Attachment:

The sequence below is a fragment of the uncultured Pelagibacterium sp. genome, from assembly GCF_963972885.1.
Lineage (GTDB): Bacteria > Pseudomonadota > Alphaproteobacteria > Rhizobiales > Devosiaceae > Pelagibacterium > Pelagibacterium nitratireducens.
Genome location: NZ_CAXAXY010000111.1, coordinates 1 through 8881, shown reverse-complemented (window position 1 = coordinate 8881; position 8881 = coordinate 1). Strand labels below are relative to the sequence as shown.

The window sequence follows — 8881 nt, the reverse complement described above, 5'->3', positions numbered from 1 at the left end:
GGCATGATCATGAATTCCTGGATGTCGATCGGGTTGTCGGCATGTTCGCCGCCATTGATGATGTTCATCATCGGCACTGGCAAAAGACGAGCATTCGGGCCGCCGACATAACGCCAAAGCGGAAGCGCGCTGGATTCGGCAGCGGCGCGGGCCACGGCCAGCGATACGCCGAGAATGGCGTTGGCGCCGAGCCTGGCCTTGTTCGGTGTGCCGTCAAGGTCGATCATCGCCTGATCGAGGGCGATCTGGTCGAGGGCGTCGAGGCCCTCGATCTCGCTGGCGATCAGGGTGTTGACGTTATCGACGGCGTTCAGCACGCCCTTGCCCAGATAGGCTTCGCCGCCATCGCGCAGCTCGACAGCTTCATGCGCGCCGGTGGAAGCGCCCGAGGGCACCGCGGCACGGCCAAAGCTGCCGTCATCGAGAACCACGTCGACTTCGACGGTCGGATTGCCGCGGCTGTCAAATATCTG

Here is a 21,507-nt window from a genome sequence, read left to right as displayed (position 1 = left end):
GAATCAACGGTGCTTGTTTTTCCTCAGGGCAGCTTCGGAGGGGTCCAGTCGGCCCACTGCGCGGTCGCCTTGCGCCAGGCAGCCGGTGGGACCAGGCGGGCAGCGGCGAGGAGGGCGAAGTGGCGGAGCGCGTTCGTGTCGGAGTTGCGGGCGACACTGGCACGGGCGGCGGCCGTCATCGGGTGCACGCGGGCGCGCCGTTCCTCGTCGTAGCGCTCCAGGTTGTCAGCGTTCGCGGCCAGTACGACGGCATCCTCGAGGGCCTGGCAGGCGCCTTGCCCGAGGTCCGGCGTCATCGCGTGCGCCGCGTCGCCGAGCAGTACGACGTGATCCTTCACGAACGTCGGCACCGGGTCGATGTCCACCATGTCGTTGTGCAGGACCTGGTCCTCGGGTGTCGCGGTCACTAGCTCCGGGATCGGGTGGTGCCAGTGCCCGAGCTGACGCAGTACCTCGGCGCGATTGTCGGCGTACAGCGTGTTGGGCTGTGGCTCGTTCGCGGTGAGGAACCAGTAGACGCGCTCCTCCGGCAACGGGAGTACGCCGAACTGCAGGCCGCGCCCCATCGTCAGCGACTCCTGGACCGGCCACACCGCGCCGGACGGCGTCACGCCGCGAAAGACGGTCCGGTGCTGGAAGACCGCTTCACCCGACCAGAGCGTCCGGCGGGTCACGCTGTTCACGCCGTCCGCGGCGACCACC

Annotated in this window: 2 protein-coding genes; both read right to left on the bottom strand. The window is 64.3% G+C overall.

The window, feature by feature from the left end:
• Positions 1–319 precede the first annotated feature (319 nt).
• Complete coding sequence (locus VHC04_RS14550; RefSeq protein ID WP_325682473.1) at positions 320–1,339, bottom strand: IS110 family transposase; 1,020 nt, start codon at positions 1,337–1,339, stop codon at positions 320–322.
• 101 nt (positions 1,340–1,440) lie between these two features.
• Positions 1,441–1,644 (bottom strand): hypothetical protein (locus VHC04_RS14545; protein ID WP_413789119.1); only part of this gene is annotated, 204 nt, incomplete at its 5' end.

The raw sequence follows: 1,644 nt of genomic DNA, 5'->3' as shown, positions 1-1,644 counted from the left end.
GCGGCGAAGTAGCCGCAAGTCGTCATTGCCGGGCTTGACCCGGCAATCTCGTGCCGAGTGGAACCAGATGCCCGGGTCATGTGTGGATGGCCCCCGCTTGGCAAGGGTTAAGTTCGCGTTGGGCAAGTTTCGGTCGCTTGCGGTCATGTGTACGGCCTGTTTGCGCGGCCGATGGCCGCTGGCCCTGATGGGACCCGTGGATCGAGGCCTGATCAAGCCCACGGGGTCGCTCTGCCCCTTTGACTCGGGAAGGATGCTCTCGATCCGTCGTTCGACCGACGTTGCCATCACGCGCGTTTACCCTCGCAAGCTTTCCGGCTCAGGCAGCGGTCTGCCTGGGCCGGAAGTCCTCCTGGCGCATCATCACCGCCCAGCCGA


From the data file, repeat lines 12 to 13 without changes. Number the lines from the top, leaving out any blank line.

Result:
• 101 nt (positions 1,340–1,440) lie between these two features.
• Positions 1,441–1,644 (bottom strand): hypothetical protein (locus VHC04_RS14545; protein ID WP_413789119.1); only part of this gene is annotated, 204 nt, incomplete at its 5' end.